Having spent, now, some forty years seriously assaying not so much the possibilities of poetry as the pragmatics of my own residence in that particular wilderness, I have wondered continually just what it is that keeps poets going. This week's New York Times Book Review features a piece on poetry and greatness, "The Greatness Game" by David Orr, that seems to me quite beside the point.
The poetry "game" and the greatness "game" can never be the same; even if we have moved on, culturally, from an era in which "greatness" in poetry, however defined, was possible to one in which it is not, the fact remains that if we define "greatness" as that which poets seek, or ought to seek, then we are left with a hopeless realm of continual failure. Why would anyone subject himself or herself to such torture? Doesn't it make more sense to define "greatness" as an accident, a cultural side effect that has little or nothing to do with the real work of poets? If Eliot was "great," why wasn't Vachel Lindsay? The answer to that question may seem obvious: Eliot's poetry is great, we may say, and Lindsay's is not; we know that because in our canon Eliot is a great poet, and Lindsay nowhere to be found.
At this point, our tautology alarm ought to be ringing like mad. It is quite true that in the present, we define Eliot as a great poet. In 1925, Lindsay was so defined. Greatness, then, is a slippery slope. Any practicing poet who cares about "greatness" is playing a fool's game (though careers have imploded for that very reason). Philip Levine once observed to me that if you marched all the most "famous" poets on the planet down Broadway on a Friday afternoon, no one would know who the hell any of them were. That's "greatness" for you.
Meanwhile, poets go on doing what they do: writing the best poems they know how to write, when they can write them. I don't think it's the chimera of greatness that drives them most of the time.
A longish career in the classroom working with young writers interested (sometimes) in writing poems has taught me the unpredictability of the profession and the vagaries of the word talent (which I'd say belongs in roughly the same trash bin as greatness). Many times I have encountered young "poets" of genuine promise who write with wonderful facility (in the best sense of the word), or have a splendid innate linguistic grace, or an instinct for form, or . . . extend this list wherever you want: young writers who seem ready to take the art somewhere. They appear in the classroom, do what they do, and depart. Very often, if such "talented" folk reappear ten years down the road, they are lawyers or chemists or businessfolk; they have left poetry behind with their youth and gone on to other things. Another student may write more awkwardly but seems undiscourageable, rewriting the same hopeless poem forty times trying to improve it, and reads his or her way through piles of books with only flickering comprehension of the subtleties of what he or she is reading -- many times such people reappear years later as "real" poets, writing wonderfully.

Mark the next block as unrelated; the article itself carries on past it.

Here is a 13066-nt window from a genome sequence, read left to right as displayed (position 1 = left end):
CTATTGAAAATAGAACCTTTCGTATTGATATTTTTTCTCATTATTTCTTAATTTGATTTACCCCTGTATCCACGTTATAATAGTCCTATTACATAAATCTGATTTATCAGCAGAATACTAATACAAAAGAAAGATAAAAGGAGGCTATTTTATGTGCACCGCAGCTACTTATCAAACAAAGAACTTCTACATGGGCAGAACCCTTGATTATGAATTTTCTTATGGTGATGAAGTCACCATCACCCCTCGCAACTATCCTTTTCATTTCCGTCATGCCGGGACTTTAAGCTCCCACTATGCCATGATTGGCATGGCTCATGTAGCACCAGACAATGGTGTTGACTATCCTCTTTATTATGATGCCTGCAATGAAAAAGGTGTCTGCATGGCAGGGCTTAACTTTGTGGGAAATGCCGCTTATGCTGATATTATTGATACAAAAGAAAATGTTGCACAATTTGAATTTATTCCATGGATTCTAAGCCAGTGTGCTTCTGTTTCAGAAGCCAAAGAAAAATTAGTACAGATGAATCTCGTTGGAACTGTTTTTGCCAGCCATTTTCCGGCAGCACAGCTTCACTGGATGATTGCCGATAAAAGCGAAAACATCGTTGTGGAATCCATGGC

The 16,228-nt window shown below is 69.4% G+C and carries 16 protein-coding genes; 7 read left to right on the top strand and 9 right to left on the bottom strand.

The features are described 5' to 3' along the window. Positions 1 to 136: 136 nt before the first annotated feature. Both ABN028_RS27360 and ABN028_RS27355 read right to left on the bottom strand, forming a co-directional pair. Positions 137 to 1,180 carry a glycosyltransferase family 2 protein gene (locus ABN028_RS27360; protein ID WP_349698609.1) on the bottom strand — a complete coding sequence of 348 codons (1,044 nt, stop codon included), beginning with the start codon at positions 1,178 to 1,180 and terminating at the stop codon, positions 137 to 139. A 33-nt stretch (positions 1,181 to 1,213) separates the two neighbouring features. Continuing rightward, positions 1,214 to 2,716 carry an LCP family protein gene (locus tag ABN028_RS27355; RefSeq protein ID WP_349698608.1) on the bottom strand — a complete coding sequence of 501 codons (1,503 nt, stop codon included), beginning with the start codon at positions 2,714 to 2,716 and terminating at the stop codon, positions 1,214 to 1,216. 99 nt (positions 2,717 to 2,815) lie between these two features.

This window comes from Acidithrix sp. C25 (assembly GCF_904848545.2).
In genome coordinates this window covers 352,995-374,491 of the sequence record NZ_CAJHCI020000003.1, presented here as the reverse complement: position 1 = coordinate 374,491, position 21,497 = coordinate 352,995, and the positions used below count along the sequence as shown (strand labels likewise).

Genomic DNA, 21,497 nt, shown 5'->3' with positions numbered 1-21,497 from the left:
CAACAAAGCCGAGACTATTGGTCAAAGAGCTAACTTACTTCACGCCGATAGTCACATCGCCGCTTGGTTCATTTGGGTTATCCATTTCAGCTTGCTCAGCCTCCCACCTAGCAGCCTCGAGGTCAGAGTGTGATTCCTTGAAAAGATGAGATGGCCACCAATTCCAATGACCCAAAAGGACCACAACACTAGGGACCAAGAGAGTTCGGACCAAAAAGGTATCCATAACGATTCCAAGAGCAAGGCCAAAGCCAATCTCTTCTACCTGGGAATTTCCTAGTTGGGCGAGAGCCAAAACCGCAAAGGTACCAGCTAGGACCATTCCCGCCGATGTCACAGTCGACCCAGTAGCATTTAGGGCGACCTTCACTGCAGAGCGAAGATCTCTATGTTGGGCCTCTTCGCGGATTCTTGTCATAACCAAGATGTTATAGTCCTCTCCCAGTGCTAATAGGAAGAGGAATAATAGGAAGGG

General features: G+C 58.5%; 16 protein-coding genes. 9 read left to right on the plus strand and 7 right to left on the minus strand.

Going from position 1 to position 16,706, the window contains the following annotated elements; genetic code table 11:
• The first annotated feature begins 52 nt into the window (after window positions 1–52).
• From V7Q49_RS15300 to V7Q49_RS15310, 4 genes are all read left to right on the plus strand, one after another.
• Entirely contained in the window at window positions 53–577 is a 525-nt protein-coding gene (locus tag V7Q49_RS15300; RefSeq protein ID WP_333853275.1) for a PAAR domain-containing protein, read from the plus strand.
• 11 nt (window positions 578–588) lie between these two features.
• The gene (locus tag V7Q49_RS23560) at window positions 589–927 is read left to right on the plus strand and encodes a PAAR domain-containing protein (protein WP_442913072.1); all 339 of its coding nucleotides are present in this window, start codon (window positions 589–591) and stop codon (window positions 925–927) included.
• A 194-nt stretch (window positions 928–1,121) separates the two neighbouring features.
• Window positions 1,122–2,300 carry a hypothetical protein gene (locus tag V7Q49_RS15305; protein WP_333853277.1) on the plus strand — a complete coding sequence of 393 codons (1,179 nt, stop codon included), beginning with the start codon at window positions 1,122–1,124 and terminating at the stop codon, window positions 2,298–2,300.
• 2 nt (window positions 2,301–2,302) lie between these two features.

What's the difference? The best word I know for it is obsession. For whatever reason, poetry has got under this person's skin, but not under that person's. It may be that the writer for whom the task comes easiest is the least likely to stick with it (though that is certainly not a law; it just happens that way sometimes) and the one who has to stretch for the gold ring--the one who has to transform to make it happen--is the one who stays in what Orr calls the "game."
This morning on the ever-pneumatic web site Boing Boing a piece called "The Neuroscience of Gambling" caught my attention; some of its findings go farther, I think, toward explaining the motivation of poets than Orr's misguided meditation. "One of the mysteries of gambling," we are told,
is that even when we should know we're going to lose, we somehow think we're going to win. Dr. Luke Clark, from the Department of Experimental Psychology at the University of Cambridge, may have discovered one of the reasons why. Using MRI, he studied brain activity in people gambling, looking particularly at "near misses" in which a loss seems close to a win. He found that the brain activated the same reward system that is activated in a real win, despite the fact that people report that these near misses are unpleasant.
Bingo. Some chemistry in the brain--call it the Muse Neurotransmitter--is capable of turning continual failure into the perception of success. If this is not a good description of poesis, I don't know what is; it seems to me, at least, a better explanation for the obsession that drives most of the poets I know than the quest for a nonexistent "greatness."
I realize there is a paradox built into this scenario--though it's a paradox built on actual human behavior. Personally--perhaps because I am a victim of that particular vortex myself--I would take a paradox over a tautology any day.